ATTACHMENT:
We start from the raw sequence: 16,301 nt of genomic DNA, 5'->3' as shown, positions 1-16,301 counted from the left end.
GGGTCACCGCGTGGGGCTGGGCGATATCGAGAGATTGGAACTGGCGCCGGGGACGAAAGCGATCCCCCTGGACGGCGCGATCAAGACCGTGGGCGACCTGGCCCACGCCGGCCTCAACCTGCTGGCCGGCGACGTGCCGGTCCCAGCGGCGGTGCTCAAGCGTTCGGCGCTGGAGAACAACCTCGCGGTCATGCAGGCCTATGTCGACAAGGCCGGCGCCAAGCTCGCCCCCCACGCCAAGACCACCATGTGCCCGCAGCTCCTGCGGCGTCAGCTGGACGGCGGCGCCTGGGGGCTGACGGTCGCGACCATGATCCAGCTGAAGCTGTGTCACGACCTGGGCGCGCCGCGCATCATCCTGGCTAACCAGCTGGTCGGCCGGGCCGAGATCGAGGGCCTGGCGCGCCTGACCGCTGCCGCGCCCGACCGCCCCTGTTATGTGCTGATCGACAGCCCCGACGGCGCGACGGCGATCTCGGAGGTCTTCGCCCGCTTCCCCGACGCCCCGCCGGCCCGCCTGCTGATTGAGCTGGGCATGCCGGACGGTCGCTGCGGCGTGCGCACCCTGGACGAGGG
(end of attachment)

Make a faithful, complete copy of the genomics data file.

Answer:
We start from the raw sequence: 16,301 nt of genomic DNA, 5'->3' as shown, positions 1-16,301 counted from the left end.
GGGTCACCGCGTGGGGCTGGGCGATATCGAGAGATTGGAACTGGCGCCGGGGACGAAAGCGATCCCCCTGGACGGCGCGATCAAGACCGTGGGCGACCTGGCCCACGCCGGCCTCAACCTGCTGGCCGGCGACGTGCCGGTCCCAGCGGCGGTGCTCAAGCGTTCGGCGCTGGAGAACAACCTCGCGGTCATGCAGGCCTATGTCGACAAGGCCGGCGCCAAGCTCGCCCCCCACGCCAAGACCACCATGTGCCCGCAGCTCCTGCGGCGTCAGCTGGACGGCGGCGCCTGGGGGCTGACGGTCGCGACCATGATCCAGCTGAAGCTGTGTCACGACCTGGGCGCGCCGCGCATCATCCTGGCTAACCAGCTGGTCGGCCGGGCCGAGATCGAGGGCCTGGCGCGCCTGACCGCTGCCGCGCCCGACCGCCCCTGTTATGTGCTGATCGACAGCCCCGACGGCGCGACGGCGATCTCGGAGGTCTTCGCCCGCTTCCCCGACGCCCCGCCGGCCCGCCTGCTGATTGAGCTGGGCATGCCGGACGGTCGCTGCGGCGTGCGCACCCTGGACGAGGG